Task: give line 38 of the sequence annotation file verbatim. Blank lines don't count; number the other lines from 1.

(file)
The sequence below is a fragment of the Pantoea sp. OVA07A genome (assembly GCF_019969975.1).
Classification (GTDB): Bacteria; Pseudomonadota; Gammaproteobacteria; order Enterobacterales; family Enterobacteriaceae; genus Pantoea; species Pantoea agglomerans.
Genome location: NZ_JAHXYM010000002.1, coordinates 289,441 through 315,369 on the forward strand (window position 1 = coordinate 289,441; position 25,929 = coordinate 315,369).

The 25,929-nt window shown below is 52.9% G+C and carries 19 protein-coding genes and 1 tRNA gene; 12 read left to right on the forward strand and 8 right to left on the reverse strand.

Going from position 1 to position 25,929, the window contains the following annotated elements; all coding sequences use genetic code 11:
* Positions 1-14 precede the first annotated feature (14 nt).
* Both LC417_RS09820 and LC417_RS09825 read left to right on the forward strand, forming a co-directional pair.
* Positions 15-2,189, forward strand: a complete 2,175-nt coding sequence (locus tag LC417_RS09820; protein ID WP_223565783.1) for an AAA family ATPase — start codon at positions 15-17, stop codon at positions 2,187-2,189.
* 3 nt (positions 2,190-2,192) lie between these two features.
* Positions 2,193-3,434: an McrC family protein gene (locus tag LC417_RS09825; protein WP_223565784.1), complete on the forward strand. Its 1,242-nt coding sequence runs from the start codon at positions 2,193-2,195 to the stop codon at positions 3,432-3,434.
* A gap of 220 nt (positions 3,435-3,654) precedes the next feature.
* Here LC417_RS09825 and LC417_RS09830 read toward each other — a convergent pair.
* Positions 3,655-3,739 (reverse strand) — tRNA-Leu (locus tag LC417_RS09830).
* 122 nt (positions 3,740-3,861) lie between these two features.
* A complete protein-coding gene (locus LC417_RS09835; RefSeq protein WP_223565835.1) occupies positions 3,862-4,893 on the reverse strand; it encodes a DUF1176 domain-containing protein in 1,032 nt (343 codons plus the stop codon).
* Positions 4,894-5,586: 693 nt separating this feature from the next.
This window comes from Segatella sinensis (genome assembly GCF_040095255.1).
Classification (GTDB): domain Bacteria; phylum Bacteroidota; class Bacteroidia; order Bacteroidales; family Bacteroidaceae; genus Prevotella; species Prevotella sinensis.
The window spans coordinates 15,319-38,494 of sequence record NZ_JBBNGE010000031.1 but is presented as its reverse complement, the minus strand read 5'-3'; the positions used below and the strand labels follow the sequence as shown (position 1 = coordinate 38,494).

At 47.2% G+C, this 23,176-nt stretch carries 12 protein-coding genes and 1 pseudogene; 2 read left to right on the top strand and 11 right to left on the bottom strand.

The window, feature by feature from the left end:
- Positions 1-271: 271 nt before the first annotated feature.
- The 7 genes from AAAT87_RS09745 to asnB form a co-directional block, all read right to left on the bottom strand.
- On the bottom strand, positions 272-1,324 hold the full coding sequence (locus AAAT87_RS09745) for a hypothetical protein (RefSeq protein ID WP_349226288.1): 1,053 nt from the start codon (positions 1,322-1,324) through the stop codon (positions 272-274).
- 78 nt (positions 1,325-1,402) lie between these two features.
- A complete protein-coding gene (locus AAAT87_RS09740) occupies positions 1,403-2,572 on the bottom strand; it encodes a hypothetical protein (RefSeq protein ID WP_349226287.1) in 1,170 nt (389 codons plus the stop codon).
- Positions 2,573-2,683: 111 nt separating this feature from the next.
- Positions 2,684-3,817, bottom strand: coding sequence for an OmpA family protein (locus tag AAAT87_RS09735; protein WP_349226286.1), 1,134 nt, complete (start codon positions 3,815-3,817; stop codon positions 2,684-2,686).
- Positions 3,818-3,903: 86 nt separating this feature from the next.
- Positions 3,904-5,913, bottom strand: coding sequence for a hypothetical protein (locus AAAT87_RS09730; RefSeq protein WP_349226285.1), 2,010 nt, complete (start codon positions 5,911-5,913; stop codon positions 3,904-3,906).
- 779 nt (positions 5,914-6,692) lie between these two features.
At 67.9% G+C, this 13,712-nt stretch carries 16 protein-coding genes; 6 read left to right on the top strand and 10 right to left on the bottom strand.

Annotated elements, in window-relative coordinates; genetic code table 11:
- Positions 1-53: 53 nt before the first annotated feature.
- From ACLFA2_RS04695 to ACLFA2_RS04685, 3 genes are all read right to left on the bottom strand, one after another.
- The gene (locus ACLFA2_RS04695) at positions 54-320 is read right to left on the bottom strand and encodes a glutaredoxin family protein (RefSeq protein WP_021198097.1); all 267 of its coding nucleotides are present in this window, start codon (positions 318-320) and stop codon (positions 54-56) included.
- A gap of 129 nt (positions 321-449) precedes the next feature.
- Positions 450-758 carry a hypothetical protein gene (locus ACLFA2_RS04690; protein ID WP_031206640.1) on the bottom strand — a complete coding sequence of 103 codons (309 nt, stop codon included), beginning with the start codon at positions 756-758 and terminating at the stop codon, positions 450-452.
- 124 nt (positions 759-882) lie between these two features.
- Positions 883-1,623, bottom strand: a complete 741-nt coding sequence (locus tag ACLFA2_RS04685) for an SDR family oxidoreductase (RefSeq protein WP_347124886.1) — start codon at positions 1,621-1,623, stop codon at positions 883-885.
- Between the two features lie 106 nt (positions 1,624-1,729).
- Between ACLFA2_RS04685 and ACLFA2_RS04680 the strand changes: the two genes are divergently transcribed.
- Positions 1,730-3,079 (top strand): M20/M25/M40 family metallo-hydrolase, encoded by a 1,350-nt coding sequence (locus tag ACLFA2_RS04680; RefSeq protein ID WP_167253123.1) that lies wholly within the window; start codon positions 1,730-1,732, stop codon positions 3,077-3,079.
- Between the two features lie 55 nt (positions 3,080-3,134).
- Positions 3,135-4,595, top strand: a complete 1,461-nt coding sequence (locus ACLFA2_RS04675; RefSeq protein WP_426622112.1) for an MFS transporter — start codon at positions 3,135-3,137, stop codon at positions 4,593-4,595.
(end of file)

- Positions 450-758 carry a hypothetical protein gene (locus ACLFA2_RS04690; protein ID WP_031206640.1) on the bottom strand — a complete coding sequence of 103 codons (309 nt, stop codon included), beginning with the start codon at positions 756-758 and terminating at the stop codon, positions 450-452.